Crooks call it pocket surfing or electronic pick pocketing. Other say it's crowd hacking, where credit card information can be stolen without the victim even pulling out the card to use it.
High-tech scanning devices are now being used to grab personal information from newer credit cards with embedded computer chips. All a crook with the right equipment has to do is walk by to steal everything they need without the victim even knowing it's happening.
Chris Gilpin, a security expert with the national crime stop program, says it's all being done with something as simple as a scanner and a device to boost the power. It's the same type of technology that allows people to wave a credit card at a store with a special chip and not input any other information.
It's a quick crime. In 15 minutes while walking though a Houston mall, Gilpin was able to snatch up the credit card numbers from 39 people. It includes all the account numbers, some Personal Identification Numbers, expiration dates and codes.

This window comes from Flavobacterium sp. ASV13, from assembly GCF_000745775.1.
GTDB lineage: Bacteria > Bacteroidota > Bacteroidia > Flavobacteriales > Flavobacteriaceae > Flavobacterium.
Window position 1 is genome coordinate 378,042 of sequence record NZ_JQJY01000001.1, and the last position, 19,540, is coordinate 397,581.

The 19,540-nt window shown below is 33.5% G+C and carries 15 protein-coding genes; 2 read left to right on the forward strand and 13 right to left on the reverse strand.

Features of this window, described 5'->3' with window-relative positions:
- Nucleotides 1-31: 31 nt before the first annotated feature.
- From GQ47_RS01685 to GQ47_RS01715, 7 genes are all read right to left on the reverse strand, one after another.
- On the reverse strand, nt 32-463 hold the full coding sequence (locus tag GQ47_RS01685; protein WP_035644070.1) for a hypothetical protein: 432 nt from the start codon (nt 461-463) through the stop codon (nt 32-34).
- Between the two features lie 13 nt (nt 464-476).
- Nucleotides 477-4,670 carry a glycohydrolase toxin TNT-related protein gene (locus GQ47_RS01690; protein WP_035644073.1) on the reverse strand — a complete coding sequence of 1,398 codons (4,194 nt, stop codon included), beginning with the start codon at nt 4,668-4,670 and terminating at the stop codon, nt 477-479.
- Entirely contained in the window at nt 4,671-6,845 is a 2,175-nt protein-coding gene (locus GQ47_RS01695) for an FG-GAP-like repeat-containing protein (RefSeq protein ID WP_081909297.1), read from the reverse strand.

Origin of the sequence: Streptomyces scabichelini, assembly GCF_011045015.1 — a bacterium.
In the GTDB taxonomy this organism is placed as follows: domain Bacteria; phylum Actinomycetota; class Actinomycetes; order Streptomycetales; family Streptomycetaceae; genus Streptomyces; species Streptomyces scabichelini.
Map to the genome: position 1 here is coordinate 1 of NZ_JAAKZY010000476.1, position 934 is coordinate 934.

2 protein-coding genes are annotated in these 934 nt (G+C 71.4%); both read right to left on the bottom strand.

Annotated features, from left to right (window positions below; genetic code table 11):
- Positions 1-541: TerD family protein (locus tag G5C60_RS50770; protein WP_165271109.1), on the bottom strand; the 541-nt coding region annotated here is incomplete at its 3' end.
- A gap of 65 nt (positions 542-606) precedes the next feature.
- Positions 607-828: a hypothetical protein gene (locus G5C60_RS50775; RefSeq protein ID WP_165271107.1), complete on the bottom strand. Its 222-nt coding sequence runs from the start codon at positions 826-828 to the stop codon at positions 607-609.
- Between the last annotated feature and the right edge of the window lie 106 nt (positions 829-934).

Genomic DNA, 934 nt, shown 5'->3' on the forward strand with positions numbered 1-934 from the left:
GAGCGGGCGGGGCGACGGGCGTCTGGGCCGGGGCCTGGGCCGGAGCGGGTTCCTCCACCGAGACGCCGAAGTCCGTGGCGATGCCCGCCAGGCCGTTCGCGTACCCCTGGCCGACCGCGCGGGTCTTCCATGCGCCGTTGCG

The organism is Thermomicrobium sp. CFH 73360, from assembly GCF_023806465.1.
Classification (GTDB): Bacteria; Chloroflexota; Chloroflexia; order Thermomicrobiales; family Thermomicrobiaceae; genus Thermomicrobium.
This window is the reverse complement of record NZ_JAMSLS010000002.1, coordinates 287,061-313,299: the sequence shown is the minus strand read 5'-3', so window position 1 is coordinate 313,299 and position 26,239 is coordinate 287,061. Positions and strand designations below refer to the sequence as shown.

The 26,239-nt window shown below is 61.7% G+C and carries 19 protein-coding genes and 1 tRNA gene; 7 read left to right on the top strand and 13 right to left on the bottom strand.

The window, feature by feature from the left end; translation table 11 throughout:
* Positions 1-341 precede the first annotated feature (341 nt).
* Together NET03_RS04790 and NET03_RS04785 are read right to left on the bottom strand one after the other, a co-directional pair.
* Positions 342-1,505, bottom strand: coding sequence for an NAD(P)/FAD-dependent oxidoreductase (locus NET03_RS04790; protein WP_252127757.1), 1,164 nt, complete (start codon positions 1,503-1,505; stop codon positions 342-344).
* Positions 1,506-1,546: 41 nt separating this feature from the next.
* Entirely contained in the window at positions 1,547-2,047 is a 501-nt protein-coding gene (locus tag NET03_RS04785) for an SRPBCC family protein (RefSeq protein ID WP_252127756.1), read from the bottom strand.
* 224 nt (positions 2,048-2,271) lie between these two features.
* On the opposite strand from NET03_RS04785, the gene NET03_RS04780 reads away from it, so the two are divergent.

Gilpin came to Channel 4's studio to show how people can be vulnerable to this crime -- especially in crowds -- and how they can protect themselves.
Gilpin says the problem is credit and debit cards with RFID chips.
"It's very convenient; very fast. However, it is a basic encryption and it can be bypassed," Gilpin said.
Criminals bypass the encryption so they are able to read the cards by walking past you.
Gilpin used to demonstrate how easy it is, but the attorney general's office has asked him to stop since it is now a felony to take credit information without people's knowledge -- even if you don't plan to use it.
Tom Stephens of the Better Business Bureau said he is aware of these electronic thieves, saying, "It's going to lead to ID theft."
One of the largest credit card processors in the country is Payment Products, a unit of Fidelity Information Systems with headquarters in Jacksonville. The company makes credit cards, some with RFID chips.
FIS Senior Vice President Bob Legters (pictured) said the system is designed for customer convenience.
"We want to make it easier for you to use your card," Legters said. "You really have to be a criminal to take a card number and turn it into a card and go out and use it as another person and turn that into money."
Gilpin is promoting a device called the Signal Vault (pictured) he invented to protect credit cards information. But if you can't afford the $15 for his product, he said just covering credit cards in foil can foil these thieves.